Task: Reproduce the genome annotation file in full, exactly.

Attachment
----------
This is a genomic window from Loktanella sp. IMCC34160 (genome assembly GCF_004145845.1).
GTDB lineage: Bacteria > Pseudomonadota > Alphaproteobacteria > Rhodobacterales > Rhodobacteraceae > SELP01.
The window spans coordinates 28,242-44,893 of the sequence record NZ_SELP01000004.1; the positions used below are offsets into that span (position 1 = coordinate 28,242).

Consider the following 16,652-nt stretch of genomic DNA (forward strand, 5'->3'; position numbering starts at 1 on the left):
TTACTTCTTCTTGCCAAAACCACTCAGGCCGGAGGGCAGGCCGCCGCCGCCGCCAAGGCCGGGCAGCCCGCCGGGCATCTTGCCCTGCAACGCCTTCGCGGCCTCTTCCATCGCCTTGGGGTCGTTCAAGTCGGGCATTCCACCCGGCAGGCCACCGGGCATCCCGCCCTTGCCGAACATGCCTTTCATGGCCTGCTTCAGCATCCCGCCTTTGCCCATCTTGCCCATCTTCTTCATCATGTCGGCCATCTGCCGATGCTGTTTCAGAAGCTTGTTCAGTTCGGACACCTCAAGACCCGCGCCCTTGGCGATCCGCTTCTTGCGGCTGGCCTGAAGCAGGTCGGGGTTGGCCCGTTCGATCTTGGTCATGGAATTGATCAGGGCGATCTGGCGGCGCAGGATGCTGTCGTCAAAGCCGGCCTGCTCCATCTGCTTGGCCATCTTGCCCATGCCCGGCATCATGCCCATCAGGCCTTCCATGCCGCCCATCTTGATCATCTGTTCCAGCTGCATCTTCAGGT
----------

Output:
This is a genomic window from Loktanella sp. IMCC34160 (genome assembly GCF_004145845.1).
GTDB lineage: Bacteria > Pseudomonadota > Alphaproteobacteria > Rhodobacterales > Rhodobacteraceae > SELP01.
The window spans coordinates 28,242-44,893 of the sequence record NZ_SELP01000004.1; the positions used below are offsets into that span (position 1 = coordinate 28,242).

Consider the following 16,652-nt stretch of genomic DNA (forward strand, 5'->3'; position numbering starts at 1 on the left):
TTACTTCTTCTTGCCAAAACCACTCAGGCCGGAGGGCAGGCCGCCGCCGCCGCCAAGGCCGGGCAGCCCGCCGGGCATCTTGCCCTGCAACGCCTTCGCGGCCTCTTCCATCGCCTTGGGGTCGTTCAAGTCGGGCATTCCACCCGGCAGGCCACCGGGCATCCCGCCCTTGCCGAACATGCCTTTCATGGCCTGCTTCAGCATCCCGCCTTTGCCCATCTTGCCCATCTTCTTCATCATGTCGGCCATCTGCCGATGCTGTTTCAGAAGCTTGTTCAGTTCGGACACCTCAAGACCCGCGCCCTTGGCGATCCGCTTCTTGCGGCTGGCCTGAAGCAGGTCGGGGTTGGCCCGTTCGATCTTGGTCATGGAATTGATCAGGGCGATCTGGCGGCGCAGGATGCTGTCGTCAAAGCCGGCCTGCTCCATCTGCTTGGCCATCTTGCCCATGCCCGGCATCATGCCCATCAGGCCTTCCATGCCGCCCATCTTGATCATCTGTTCCAGCTGCATCTTCAGGT